Kansai’s Little Feudal City
Himeji is a small city of Hyogo prefecture, located in the Kansai region, 60 kilometers west of Kobe. Its marvelous white castle recently renovated is famous for being one of the last wooden castles on the archipelago. It is the major attraction of this this touristic destination.
Himeji’s main advantages for visitors are its small size and the location of its main attractions, all within walking distance from the train 🚅 station.
A city dominated by an original castle
This small city is the second most populated in the prefecture with 530,000 inhabitants and is renowned for Himeji-jo, its original great castle 🏯 that reminds of a magnificent white heron and is one of the most beautiful authentic castles of Japan.
Even if the castle’s popularity holds much more weight than the rest of the city among tourists, and even more since its renovation in 2015, it can be interesting to spend a full day in discovery of the other charming places in Himeji, between Chugoku mountains in the north and Seto Inland Sea in the south.
Nice additional visits at the foot of the keep
Shopping arcades and stores spread along the way from the train station to the castle, including Miyuki Dori shopping street, in a similar fashion as in other large cities of Japan such as Osaka or Hiroshima. Some boutiques are local, but most are souvenir stores selling the same items throughout, and usually at a quite expensive price.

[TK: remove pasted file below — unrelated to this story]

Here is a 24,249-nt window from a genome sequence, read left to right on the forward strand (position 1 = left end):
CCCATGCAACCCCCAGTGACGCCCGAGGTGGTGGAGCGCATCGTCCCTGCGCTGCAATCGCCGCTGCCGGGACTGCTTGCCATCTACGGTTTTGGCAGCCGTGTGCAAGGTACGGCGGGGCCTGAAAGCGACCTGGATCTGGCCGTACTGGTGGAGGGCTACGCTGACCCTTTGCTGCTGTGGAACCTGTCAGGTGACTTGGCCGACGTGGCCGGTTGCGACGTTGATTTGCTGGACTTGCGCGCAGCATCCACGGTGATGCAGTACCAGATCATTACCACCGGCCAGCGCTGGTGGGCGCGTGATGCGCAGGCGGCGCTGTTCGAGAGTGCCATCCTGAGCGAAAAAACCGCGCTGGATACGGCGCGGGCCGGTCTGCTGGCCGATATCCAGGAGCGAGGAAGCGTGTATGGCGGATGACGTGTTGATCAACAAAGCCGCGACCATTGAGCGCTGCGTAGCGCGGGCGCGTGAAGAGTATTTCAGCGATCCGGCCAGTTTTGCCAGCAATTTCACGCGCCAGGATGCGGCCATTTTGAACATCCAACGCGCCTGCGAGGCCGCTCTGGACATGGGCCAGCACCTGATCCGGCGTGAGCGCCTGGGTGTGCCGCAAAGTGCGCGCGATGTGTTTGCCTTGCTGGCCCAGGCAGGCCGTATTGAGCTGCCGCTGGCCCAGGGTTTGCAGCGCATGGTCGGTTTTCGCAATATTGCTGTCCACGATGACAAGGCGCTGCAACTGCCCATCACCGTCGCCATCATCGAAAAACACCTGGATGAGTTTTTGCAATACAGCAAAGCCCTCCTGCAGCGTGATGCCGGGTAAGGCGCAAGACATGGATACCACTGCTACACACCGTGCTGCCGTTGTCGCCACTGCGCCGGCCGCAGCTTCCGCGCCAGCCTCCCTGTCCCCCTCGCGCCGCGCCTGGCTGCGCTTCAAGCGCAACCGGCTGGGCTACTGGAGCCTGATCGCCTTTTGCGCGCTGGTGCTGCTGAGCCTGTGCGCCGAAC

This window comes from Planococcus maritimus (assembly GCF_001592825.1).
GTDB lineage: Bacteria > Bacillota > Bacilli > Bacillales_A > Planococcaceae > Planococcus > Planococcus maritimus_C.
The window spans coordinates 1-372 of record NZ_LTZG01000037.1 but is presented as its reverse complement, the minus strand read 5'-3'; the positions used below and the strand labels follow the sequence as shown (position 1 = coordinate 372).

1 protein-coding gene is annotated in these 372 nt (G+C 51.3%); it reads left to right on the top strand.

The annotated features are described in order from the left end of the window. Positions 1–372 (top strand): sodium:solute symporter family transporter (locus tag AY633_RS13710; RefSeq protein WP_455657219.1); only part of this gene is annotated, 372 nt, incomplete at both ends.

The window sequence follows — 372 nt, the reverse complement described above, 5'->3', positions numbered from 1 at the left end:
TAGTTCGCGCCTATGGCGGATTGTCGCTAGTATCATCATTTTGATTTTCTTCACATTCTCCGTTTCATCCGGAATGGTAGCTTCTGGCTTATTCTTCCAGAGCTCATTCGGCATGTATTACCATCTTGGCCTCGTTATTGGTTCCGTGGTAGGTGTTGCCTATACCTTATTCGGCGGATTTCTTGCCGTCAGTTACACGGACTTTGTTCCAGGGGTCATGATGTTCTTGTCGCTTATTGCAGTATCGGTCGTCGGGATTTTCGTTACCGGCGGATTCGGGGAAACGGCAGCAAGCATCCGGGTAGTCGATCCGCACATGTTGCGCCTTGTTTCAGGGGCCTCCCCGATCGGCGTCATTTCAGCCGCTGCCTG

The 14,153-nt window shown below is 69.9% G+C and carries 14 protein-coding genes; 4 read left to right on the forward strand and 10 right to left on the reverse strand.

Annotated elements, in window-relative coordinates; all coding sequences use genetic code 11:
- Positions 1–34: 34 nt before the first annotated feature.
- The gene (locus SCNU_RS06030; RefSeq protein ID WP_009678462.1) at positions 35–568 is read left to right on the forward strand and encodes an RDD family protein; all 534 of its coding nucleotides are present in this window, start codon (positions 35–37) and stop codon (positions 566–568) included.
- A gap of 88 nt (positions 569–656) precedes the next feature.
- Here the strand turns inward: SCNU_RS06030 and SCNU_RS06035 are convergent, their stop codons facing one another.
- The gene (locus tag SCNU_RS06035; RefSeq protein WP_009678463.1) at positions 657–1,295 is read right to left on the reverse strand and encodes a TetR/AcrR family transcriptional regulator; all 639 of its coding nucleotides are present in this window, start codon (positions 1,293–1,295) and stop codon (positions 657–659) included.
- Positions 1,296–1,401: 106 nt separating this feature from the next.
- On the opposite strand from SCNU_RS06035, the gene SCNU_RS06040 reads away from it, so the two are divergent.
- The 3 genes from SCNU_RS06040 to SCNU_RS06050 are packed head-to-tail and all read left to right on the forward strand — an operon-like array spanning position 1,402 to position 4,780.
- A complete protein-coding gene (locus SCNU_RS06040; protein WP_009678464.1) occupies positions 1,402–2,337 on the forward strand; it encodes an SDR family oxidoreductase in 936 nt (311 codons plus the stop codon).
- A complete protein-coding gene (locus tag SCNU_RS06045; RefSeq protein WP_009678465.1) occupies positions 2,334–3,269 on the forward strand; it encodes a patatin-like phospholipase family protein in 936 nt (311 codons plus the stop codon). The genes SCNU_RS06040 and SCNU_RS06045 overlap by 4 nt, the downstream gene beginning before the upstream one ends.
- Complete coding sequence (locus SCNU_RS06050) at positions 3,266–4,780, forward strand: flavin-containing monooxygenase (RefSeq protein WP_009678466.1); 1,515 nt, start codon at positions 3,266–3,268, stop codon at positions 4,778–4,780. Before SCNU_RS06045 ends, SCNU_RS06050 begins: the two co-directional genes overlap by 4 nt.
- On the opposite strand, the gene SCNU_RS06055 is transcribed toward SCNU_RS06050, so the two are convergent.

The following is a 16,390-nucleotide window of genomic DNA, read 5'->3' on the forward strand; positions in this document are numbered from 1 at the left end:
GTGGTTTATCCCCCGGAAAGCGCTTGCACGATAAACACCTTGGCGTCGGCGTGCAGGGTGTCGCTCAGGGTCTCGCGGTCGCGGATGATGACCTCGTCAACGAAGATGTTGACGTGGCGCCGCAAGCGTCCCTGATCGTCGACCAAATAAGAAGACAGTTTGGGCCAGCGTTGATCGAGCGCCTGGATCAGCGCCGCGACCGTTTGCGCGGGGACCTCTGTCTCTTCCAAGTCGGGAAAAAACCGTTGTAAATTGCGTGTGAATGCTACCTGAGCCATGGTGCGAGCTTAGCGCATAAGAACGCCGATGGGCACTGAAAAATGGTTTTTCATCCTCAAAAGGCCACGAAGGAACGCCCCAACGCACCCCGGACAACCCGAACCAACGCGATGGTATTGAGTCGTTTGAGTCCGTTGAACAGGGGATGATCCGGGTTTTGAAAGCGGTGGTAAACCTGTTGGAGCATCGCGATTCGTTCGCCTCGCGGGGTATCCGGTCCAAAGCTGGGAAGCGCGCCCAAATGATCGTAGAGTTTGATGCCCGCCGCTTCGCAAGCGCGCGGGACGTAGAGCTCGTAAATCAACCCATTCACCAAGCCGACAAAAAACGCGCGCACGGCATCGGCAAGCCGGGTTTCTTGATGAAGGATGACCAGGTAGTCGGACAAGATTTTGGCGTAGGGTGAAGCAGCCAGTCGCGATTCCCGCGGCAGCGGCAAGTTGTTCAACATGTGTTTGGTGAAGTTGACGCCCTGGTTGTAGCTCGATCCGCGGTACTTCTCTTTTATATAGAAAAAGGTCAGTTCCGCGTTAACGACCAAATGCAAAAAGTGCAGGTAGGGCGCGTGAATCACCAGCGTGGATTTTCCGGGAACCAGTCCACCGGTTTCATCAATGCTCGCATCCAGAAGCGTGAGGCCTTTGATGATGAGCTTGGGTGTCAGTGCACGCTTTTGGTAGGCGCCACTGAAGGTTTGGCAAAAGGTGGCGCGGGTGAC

Kokoen garden can be visited at the same time as the feudal structure, as it is located right next to it. Consisting of 9 Japanese gardens, the promenade can be enjoyed on a total of 8.5 acres of greenery, perfectly cut and maintained since its public opening in 1992.
Only a few minutes’ walk from the castle, the Himeji City Museum of Arts displays the characteristic architecture of a former military compound with red brick walls. It is renowned for its contemporary art exhibitions, including artworks from France and Belgium. Amateurs can continue their visit towards Himeji City Museum of Literature, in a quiet neighborhood, which features an observatory on its upper floor with a view on the city.
On the heights of the city
Walking towards the outer limits of the city, on the north-east of the train station, Nagoyama Buddhist Cemetery, spreading up on a hill, offers a beautiful panoramic view on Himeji. It is home to a 38-meter-high Buddhist tower, which can be seen from the surroundings. This tower with religious meaning is a stupa, in other words a dome structure sheltering some of Buddha’s ashes. The latter where offered by India as a symbol of peace.
Up north, the climb on Mount Shosha leads to the magnificent Engyo-ji temples complex. Not widely known among foreign tourists yet, the place still retains a mystical and relaxing atmosphere enjoyed by those taking a break there.
Himeji is often used as a historical setting for filming Japanese and foreign movies. At the close of day, we recommend tasting a local sake 🍶, a specialty of the city.